That's... not entirely clear from a player evaluation perspective. But as the second week of Jason Collins's coming out begins, America's first major team-sport athlete is still looking for a job, too. This is raising questions in the sports world that are less driven by statistics than poor taste. This is where the seedy underbelly of sportswriters talking about "marginal" players start comparing gay people with non-gay people, and look for answers that aren't there. NBC's Mike Florio first floated the rumor that NFL team officials "want to know whether Manti Te'o is gay," prompting an underwhelming NFL investigation. When Florio responded to a CBS scoop that "a current gay NFL player is strongly considering coming out," he suggested that a gay player could use his sexuality to his contractual advantage
For a marginal player who may be on his way out of the league, the indirect benefit of coming out could be getting another chance to play from a team that chooses to embrace diversity — or that doesn’t want to be perceived as shunning it.
Florio was smacked down for that observation, and his notion that having a gay teammate would be a general distraction for any team. Token players for a team looking to pump its diversity was seen as ridiculous, because no sport, no matter how many role models it produces and no professional athlete would want any part in this kind of affirmative action. But "marginal" players like Collins could be setting the stage: "The fact that Collins is an underwhelming player HELPS," argues Deadspin's Drew Magary. "If it's not a big deal to many people for such a low-end player to come out, it will be less of a big deal when a bigger name follows suit. Collins will absorb some of that scrutiny and send it back harmlessly into the atmosphere, where it will disperse."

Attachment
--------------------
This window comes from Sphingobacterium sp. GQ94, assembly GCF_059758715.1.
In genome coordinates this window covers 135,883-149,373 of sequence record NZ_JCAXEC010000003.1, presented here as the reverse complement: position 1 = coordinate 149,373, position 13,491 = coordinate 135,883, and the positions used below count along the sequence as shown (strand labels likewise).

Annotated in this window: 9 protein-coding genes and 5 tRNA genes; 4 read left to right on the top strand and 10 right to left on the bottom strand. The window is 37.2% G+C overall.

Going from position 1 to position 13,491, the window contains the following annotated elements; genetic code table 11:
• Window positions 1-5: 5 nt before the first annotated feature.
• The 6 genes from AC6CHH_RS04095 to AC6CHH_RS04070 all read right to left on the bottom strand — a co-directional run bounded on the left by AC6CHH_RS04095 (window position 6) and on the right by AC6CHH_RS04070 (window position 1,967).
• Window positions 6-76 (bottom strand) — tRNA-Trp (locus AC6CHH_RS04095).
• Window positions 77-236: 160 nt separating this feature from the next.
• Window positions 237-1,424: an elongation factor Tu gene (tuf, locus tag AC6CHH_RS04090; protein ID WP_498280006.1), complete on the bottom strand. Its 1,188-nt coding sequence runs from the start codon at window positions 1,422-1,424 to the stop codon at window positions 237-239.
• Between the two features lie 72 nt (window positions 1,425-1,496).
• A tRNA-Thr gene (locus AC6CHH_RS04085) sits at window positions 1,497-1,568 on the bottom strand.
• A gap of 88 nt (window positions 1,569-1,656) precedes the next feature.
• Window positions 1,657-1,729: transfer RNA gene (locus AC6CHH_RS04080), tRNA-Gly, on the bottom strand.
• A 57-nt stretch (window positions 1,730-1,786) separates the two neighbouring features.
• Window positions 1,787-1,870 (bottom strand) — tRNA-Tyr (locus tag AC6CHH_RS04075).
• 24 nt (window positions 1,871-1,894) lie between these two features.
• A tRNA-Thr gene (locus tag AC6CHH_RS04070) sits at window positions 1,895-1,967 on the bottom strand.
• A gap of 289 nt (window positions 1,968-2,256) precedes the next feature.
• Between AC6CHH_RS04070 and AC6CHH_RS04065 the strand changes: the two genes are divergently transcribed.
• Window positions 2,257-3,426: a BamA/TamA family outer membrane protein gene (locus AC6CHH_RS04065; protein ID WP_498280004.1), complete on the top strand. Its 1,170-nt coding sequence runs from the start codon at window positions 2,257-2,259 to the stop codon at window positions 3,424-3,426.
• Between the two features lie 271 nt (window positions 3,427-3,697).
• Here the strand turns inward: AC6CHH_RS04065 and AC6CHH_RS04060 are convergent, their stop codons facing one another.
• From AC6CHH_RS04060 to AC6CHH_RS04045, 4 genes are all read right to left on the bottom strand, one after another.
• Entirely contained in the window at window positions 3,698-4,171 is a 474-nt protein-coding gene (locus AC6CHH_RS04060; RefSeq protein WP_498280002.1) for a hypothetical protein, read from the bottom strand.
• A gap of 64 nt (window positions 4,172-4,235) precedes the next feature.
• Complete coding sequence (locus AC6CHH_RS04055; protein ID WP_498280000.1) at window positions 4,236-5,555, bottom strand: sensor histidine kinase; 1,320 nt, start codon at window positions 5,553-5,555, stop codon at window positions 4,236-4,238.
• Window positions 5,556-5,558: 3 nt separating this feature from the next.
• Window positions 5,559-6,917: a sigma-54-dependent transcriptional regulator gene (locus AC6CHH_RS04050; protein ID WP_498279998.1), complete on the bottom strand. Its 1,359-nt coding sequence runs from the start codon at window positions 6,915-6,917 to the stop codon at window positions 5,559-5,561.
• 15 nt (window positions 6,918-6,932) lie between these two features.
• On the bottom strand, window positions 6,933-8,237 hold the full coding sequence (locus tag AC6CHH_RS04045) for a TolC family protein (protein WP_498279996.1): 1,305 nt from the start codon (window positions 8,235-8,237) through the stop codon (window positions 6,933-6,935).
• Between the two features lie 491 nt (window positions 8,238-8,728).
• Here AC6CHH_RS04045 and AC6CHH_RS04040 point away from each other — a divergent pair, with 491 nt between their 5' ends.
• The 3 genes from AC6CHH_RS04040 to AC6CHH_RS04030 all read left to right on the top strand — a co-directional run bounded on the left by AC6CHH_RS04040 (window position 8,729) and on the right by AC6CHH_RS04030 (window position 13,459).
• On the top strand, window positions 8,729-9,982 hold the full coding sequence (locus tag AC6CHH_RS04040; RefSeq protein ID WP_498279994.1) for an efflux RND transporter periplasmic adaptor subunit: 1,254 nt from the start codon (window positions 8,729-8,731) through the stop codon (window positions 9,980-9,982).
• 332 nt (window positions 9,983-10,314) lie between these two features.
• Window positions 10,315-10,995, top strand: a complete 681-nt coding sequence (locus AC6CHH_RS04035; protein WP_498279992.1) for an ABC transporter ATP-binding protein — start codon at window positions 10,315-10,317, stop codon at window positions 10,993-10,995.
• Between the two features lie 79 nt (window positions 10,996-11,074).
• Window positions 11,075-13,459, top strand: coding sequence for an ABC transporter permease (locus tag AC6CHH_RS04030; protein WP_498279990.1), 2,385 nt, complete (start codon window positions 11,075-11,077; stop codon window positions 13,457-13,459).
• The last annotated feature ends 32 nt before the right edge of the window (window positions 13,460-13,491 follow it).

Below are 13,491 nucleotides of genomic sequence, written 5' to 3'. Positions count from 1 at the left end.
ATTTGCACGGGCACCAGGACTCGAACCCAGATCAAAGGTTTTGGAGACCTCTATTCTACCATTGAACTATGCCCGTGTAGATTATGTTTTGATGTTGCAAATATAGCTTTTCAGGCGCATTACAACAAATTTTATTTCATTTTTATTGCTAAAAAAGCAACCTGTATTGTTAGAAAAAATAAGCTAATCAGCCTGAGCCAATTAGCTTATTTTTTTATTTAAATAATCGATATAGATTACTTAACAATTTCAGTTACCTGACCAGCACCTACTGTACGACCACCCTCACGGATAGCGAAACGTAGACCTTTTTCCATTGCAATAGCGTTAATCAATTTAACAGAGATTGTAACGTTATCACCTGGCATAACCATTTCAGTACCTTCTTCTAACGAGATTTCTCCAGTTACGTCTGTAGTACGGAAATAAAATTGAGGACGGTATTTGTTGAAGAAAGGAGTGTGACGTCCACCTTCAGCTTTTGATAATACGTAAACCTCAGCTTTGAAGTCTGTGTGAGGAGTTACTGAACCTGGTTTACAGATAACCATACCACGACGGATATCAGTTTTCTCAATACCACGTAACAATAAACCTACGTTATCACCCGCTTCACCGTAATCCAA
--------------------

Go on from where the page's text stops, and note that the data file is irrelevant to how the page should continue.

So why are all the non-gay gay-rights advocates among the playing ranks still so marginal, and why aren't they playing anymore? To be fair, there are some Rob Gronkowskis and other stars out there being generally awesome about this whole thing, and the Indianapolis Colts are even more awesome, but Kluwe appears to have influenced his Vikings teammates to be more open, even as former stars like Hines Ward admit the opposite: "I don't think football is ready, there's too many guys in the locker room and, you know, guys play around too much," Ward, the former Pro Bowler turned commentator, said after Collins's announcement. That's better than what his former Steelers receiving mate Mike Wallace said the same day, but still: If the NFL is in fact having "internal conversations about how to prepare for the moment when one of its players publicly discusses his homosexuality," where are the conversations on the outside, and who's going to start them? "Lustful cockmonster" might be extreme, but it's not grounds for breaking a contract, and it sure is a better conversation starter than another day at church, or a WNBA player with another thoughtful essay in the Times. If the NFL is truly ready for its breakthrough moment, it doesn't need benchwarmers — it needs all-star advocates. Of the 179 reactions to the Collins news from pro athletes rounded up by Outsports.com, only 24 were NFL players — and only 17 of them were active. Today, the league is down to 16 bold enough to speak, and hardly any loud enough to be heard.